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By Charles & Linda Raabe
Mactan Island, The Philippines

© 2011  ALL RIGHTS RESERVED


    Every one of us who has ever bought live rock or sand has at one time or another stood in front of our tanks wondering what that thing is that just crawled out of the rocks. Usually our first thought is of concern if that "thing" will eat our fish or corals.
  Thankfully most of what does hitch hike in with the rocks are harmless and add to the diversity of life within our aquariums. Yet there are some creatures that just do not belong in an enclosed system and can become a problem. Since live rock can and does provide homes for multitudes of various life forms, knowing each species at a glance is far beyond most of us, of course one must get a correct identification in order to determine if it is considered harmless or not. Hopefully these pages and others will help you to determine the suitability of such finds. If you find an identification impossible to locate, then common sense will have to suffice, if the animal in question is obviously behaving badly, then it should be removed.




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A special thanks to Dr. Ron Shimek , Leslie Harris and Susan Spark for their invaluable help with the identifications made and to David Lee for providing the means in which to provide better photo quality. Your generosity will be greatly appreciated for many years to come.



A Reef Aquarium Clean Up Crew
How to select the proper animals

>Your best source for proper clean up crews!



          The most commonly found shrimp species within live rock are the mantis and pistol types. I would only consider the mantis to be non-reef safe. Other types of shrimp are usually carried in as commensals of corals species or hiding within the rock's crevices posing no real threat  to other livestock being kept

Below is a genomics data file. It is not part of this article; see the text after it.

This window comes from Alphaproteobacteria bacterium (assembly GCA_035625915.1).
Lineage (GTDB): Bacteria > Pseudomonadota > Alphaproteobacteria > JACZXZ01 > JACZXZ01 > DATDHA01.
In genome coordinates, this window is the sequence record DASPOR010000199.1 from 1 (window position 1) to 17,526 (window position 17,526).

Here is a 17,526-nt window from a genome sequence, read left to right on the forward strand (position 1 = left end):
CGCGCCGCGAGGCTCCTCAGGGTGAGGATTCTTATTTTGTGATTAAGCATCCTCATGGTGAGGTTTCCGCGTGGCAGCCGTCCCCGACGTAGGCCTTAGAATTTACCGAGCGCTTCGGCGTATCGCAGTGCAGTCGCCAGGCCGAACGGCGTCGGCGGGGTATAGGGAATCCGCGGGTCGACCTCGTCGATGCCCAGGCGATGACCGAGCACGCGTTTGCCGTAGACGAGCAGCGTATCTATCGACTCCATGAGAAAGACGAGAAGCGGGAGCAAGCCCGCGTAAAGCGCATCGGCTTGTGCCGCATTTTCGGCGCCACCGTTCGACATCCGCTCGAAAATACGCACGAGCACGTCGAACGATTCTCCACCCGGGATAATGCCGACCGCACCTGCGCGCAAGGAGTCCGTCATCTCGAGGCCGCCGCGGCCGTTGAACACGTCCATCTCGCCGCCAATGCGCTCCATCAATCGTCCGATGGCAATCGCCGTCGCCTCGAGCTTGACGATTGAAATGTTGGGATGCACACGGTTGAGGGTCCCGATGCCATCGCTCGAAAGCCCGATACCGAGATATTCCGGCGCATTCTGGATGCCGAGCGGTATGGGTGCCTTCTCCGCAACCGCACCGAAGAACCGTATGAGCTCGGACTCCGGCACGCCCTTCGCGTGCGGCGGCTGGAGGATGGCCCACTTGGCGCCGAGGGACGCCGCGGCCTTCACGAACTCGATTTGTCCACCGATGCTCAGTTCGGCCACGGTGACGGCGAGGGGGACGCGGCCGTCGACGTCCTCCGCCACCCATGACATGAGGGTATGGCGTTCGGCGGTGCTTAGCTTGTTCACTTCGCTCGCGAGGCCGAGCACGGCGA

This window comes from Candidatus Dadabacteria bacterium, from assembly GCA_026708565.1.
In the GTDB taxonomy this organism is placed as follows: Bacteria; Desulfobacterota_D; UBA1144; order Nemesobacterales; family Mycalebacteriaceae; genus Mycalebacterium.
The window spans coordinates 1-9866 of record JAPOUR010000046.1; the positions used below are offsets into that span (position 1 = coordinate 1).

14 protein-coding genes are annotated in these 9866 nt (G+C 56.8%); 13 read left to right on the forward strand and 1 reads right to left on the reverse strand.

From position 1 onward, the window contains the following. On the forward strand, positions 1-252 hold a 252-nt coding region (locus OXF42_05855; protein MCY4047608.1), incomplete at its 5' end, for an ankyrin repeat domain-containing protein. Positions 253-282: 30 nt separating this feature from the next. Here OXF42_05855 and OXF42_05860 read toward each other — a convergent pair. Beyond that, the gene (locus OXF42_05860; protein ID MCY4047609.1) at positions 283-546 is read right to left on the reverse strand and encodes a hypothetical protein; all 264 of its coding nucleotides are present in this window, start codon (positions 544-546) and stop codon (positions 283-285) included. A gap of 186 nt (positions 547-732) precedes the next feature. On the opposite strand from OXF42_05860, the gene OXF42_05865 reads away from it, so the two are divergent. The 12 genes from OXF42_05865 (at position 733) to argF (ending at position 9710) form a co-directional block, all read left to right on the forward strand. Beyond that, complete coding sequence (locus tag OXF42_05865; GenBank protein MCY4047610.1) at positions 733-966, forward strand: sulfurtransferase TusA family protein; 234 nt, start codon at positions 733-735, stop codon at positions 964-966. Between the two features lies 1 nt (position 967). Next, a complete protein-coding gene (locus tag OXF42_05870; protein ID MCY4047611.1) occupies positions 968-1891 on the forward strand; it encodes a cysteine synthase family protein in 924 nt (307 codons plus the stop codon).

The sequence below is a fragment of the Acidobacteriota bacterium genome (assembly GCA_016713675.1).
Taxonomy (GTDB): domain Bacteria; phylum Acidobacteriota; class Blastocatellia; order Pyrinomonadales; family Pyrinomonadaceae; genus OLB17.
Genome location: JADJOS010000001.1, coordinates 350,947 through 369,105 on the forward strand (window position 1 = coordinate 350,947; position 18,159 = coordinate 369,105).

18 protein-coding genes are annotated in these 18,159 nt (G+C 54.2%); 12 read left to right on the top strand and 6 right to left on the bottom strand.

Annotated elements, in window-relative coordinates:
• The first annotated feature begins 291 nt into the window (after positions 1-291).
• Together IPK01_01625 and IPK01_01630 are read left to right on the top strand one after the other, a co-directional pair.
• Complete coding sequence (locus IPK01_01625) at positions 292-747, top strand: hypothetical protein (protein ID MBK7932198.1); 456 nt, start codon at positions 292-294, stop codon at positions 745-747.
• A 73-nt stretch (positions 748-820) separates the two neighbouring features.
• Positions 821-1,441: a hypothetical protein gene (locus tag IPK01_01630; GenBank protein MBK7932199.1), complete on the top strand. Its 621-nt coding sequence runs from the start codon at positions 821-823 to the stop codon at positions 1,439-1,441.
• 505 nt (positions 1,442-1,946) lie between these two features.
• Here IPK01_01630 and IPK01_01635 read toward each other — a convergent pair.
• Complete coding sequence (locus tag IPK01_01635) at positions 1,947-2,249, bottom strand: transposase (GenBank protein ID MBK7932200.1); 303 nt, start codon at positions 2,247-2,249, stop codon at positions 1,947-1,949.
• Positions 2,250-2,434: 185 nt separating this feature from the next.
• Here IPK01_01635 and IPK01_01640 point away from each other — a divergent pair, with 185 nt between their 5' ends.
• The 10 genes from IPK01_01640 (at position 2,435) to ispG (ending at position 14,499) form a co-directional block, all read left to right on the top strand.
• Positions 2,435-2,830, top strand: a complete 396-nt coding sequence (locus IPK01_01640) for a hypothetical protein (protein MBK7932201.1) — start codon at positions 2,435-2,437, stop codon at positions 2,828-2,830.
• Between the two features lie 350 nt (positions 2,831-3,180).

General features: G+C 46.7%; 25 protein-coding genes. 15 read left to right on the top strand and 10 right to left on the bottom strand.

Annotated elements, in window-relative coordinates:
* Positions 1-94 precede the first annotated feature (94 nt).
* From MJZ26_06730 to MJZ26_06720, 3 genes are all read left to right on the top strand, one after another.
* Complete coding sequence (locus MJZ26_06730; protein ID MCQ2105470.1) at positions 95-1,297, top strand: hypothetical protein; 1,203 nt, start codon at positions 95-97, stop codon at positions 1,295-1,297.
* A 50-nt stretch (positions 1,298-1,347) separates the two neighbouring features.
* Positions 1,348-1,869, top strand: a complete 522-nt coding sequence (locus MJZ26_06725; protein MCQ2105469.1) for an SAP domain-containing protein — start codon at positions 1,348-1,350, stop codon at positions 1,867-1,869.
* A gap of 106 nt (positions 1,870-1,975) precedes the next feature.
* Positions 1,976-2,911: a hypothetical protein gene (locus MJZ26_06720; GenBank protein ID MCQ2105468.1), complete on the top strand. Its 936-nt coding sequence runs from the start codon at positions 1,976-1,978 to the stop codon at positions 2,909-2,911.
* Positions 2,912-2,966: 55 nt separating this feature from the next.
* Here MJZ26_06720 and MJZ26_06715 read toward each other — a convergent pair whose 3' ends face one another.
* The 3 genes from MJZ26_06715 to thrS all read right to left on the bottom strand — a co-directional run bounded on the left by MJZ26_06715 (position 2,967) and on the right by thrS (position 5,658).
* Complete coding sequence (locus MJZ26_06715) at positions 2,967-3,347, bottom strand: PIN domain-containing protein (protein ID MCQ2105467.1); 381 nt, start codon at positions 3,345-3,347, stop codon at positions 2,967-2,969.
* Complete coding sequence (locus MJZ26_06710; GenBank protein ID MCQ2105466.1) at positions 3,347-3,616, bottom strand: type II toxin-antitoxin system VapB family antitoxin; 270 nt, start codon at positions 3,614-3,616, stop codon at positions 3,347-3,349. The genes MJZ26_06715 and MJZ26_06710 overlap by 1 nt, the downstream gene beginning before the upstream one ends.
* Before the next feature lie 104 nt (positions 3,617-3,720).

Thankfully there has been enough identifications done, in large part due to Leslie Harris, that with the multitudes of worms species it has become easier to identify most worm family & genus groups. For identification purposes, the head structures are most important.

         With the exception of the commensal crabs I do not introduce or allow to remain, any of the crabs found hitch hiking in with live rock. Such free ranging crabs including the hermits are just far too destructive to the life within our reef aquariums.




           When snails are found as hitch hikers there is a very good chance that it may be a predatory species. Identification may be difficult if one does not know the features to examine or does not have reliable reference material.  This section also includes some nudibranch and sea slug species.

         From copepods to reproductive worm segments, there are few aquariums that one can not sit in front of at night with a flashlight and a magnifying glass and not discover a whole new tiny world if one takes the time to look, closely.  Nutritional content and how to catch your own zooplankton from the wild.

          It is very common for an established reef tank with live rock to have numerous sponge species just appear out of seemingly no where. While some types will persist and remain, far to often you will see a sudden growth of sponge which will linger for a few weeks and then disappear as suddenly as it appeared. 

           From Foraminiferans, Sea Spiders, Jellyfish, Ctenophors to Synaptids. This page includes some of the more unusual, yet still common finds within our systems.

         Thankfully starfish and sea urchins are fairly obvious as to what they are.  The juveniles are most likely to be encountered as hitch hikers.  I do not recommend purposely keeping starfish and sea urchins as they either do not survive our systems or become dangerous to other aquarium inhabitants along with growing too large for most aquarium systems.

         It would be extremely rare to have a commonly kept species appear as a hitch hiker. The vast majority of  sea anemones found will become a threat either due to their rapid growth and spread or by their moving through the aquarium and stinging sessile invertebrates that can not get out of their way.

          It is not uncommon to find corals or polyps growing upon live rock, some of which are common and easily identified. Those I will leave to the coral pages and only high light the most commonly found species.

    Click to view    There are numerous other organisms that may appear within our systems which tend to become problematic as the aquarium conditions that favored their appearance most always favors their becoming a pest.



SEA LIFE BASE
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